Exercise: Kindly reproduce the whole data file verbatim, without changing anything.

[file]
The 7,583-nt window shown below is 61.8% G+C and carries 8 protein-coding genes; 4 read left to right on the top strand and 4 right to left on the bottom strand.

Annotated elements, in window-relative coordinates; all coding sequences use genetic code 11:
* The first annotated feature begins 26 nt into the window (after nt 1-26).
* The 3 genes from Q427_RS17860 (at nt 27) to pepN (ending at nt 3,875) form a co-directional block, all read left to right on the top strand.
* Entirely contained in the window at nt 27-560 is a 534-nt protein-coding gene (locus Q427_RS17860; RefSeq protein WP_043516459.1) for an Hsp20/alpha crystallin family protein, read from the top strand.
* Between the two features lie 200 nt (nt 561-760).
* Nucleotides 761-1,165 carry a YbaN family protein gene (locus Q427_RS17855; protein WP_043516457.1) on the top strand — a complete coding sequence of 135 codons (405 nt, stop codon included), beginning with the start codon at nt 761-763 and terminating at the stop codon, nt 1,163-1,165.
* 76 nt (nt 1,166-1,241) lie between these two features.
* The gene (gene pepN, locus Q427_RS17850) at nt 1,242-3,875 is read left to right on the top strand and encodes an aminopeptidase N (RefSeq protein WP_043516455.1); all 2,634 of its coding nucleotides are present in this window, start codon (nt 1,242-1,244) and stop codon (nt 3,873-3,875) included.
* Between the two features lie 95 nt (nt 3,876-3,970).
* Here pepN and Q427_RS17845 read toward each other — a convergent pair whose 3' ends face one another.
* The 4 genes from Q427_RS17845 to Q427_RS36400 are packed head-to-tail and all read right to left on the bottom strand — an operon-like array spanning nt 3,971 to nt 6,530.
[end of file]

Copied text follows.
The 7,583-nt window shown below is 61.8% G+C and carries 8 protein-coding genes; 4 read left to right on the top strand and 4 right to left on the bottom strand.

Annotated elements, in window-relative coordinates; all coding sequences use genetic code 11:
* The first annotated feature begins 26 nt into the window (after nt 1-26).
* The 3 genes from Q427_RS17860 (at nt 27) to pepN (ending at nt 3,875) form a co-directional block, all read left to right on the top strand.
* Entirely contained in the window at nt 27-560 is a 534-nt protein-coding gene (locus Q427_RS17860; RefSeq protein WP_043516459.1) for an Hsp20/alpha crystallin family protein, read from the top strand.
* Between the two features lie 200 nt (nt 561-760).
* Nucleotides 761-1,165 carry a YbaN family protein gene (locus Q427_RS17855; protein WP_043516457.1) on the top strand — a complete coding sequence of 135 codons (405 nt, stop codon included), beginning with the start codon at nt 761-763 and terminating at the stop codon, nt 1,163-1,165.
* 76 nt (nt 1,166-1,241) lie between these two features.
* The gene (gene pepN, locus Q427_RS17850) at nt 1,242-3,875 is read left to right on the top strand and encodes an aminopeptidase N (RefSeq protein WP_043516455.1); all 2,634 of its coding nucleotides are present in this window, start codon (nt 1,242-1,244) and stop codon (nt 3,873-3,875) included.
* Between the two features lie 95 nt (nt 3,876-3,970).
* Here pepN and Q427_RS17845 read toward each other — a convergent pair whose 3' ends face one another.
* The 4 genes from Q427_RS17845 to Q427_RS36400 are packed head-to-tail and all read right to left on the bottom strand — an operon-like array spanning nt 3,971 to nt 6,530.